Health IT advisory committees covering same ground, sometimes without coordination
Both of the two federal health IT advisory committees working in support of the Office of the National Coordinator (ONC) have taken up discussion on patient privacy and consent management, working through the respective privacy and security workgroups that each committee maintains. For its part, the Privacy and Security Workgroup of the Health IT Standards Committee has started looking at available standards activities related to consent management, including OASIS and the International Security and Privacy Trust Alliance’s Privacy Management Reference Model (PMRM) and IHE’s Basic Patient Privacy Consents (BPPC). The focus on the standards side appears to be primarily on BPPC, which has been around for a while but which seems to be getting a new and closer look, in part due to its support for at least a dozen consent models, including variations of opt-out and opt-in that are most often considered by healthcare organizations when choosing to enable consent management.
The Health IT Policy Committee has also been talking a lot about consent, after consistently receiving comments and testimony from patient privacy advocates about the need to include consent and support for consumer preferences, both in the context of meaningful use for EHR incentive funding and more broadly to encourage public confidence in electronic health records and health information exchange of personal data in those records. At the Policy Committee’s April meeting, the Privacy and Security Workgroup presented high-level details on its current work on consent, and suggested that formal recommendations may be forthcoming as soon as this month. Their emphasis on consent as a prerequisite to establishing the trust necessary to allow individuals to endorse health information sharing is one of several parallel activities centered on trust going on within the Policy Committee’s workgroups, within which the committee members seem to acknowledge that both policy directives and corresponding standards and technologies are needed.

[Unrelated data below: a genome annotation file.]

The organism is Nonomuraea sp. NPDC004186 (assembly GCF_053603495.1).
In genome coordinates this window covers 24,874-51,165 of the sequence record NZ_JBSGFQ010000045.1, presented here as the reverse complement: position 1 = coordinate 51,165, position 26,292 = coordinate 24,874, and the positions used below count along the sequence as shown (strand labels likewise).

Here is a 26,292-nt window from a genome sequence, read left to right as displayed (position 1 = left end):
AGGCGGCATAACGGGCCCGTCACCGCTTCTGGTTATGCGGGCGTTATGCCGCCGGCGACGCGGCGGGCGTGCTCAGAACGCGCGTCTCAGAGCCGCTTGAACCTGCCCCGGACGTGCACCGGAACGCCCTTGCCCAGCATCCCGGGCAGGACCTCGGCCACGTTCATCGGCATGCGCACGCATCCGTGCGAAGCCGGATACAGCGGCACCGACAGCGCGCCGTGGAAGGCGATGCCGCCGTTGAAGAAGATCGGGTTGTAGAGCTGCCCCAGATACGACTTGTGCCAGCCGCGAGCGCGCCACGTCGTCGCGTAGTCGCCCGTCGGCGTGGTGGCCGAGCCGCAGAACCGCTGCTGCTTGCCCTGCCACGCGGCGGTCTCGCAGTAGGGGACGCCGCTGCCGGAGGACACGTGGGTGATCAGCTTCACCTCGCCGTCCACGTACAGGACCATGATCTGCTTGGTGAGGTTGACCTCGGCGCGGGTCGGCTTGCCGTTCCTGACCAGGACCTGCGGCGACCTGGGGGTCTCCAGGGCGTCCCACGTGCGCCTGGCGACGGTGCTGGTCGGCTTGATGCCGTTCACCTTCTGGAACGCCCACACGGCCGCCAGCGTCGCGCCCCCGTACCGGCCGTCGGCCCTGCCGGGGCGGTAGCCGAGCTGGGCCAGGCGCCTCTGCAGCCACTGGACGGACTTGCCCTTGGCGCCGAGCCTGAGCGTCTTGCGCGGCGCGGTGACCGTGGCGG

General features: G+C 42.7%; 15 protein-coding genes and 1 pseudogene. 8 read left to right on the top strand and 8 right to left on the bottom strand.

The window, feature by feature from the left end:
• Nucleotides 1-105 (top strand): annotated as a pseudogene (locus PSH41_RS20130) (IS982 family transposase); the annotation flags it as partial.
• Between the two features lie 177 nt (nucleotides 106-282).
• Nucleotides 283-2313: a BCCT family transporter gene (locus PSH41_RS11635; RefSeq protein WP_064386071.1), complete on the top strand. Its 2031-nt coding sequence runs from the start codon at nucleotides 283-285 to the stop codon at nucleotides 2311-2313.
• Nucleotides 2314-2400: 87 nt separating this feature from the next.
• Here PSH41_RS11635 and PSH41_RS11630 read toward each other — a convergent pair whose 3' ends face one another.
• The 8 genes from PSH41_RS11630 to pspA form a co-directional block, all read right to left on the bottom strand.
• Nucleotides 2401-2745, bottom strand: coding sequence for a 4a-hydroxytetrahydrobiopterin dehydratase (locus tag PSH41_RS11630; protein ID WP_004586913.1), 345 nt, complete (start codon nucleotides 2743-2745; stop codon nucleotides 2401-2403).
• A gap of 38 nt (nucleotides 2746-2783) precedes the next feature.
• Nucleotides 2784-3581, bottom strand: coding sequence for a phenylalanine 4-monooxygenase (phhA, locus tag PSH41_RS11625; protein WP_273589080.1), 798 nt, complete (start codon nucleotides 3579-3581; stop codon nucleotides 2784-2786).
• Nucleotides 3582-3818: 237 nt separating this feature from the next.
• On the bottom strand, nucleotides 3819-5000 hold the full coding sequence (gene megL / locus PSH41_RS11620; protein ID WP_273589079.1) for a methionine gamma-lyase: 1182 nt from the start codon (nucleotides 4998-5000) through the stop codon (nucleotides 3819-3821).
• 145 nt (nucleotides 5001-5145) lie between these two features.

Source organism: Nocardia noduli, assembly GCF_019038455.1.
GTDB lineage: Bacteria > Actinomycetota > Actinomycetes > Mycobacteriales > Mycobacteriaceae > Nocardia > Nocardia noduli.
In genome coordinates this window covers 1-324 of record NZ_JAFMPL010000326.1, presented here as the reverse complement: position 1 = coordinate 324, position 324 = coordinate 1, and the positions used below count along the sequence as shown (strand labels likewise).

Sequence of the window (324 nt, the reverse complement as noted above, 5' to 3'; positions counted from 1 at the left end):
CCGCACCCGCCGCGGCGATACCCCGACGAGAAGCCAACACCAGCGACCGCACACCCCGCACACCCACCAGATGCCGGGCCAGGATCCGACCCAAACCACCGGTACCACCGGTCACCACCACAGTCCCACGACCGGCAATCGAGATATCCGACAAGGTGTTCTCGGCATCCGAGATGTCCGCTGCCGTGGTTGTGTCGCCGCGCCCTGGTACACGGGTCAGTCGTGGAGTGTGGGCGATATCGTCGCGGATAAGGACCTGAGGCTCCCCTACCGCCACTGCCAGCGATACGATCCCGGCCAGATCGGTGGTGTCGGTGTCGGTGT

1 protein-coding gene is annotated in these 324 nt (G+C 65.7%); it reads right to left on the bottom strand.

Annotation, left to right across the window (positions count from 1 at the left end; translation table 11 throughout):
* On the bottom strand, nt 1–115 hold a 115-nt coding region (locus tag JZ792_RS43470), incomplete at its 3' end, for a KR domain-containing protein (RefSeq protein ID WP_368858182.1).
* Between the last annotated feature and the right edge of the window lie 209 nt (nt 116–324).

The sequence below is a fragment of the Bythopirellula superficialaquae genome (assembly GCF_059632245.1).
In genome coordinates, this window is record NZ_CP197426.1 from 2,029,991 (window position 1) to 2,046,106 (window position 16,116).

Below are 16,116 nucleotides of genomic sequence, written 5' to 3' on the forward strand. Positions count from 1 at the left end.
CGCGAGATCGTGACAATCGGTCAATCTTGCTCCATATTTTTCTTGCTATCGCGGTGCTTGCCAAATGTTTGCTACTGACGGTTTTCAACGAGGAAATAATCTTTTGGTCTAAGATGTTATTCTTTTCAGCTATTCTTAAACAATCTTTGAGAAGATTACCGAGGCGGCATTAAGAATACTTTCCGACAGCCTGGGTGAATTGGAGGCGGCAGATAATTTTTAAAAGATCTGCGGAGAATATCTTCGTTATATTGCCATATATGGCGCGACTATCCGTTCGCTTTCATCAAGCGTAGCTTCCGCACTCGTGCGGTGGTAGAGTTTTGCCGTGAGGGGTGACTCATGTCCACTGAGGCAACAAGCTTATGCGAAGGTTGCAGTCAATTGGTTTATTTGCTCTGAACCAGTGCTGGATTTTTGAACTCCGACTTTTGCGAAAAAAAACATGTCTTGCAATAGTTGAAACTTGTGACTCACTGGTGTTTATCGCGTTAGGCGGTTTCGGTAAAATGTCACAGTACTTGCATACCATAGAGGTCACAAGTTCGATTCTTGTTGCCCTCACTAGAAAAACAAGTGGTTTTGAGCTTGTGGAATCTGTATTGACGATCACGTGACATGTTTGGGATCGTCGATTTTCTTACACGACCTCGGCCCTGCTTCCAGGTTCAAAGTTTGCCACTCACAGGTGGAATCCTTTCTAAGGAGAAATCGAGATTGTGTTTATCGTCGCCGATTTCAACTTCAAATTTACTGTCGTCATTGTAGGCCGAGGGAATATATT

What’s remarkable and more than a little disappointing about all the work these two privacy and security workgroups are doing on consent is how little they appear to be communicating with each other, much less coordinating their efforts. In response to an article in Federal Computer Week that was published online on April 23, Policy Committee member and Privacy and Security Workgroup chair Deven McGraw posted a comment on April 27 highlighting this lack of coordination:
I co-chair the Health IT Policy Committee’s privacy and security workgroup, and I have never seen this technical framework, nor has it been formally presented to the privacy and security workgroup members for their consideration.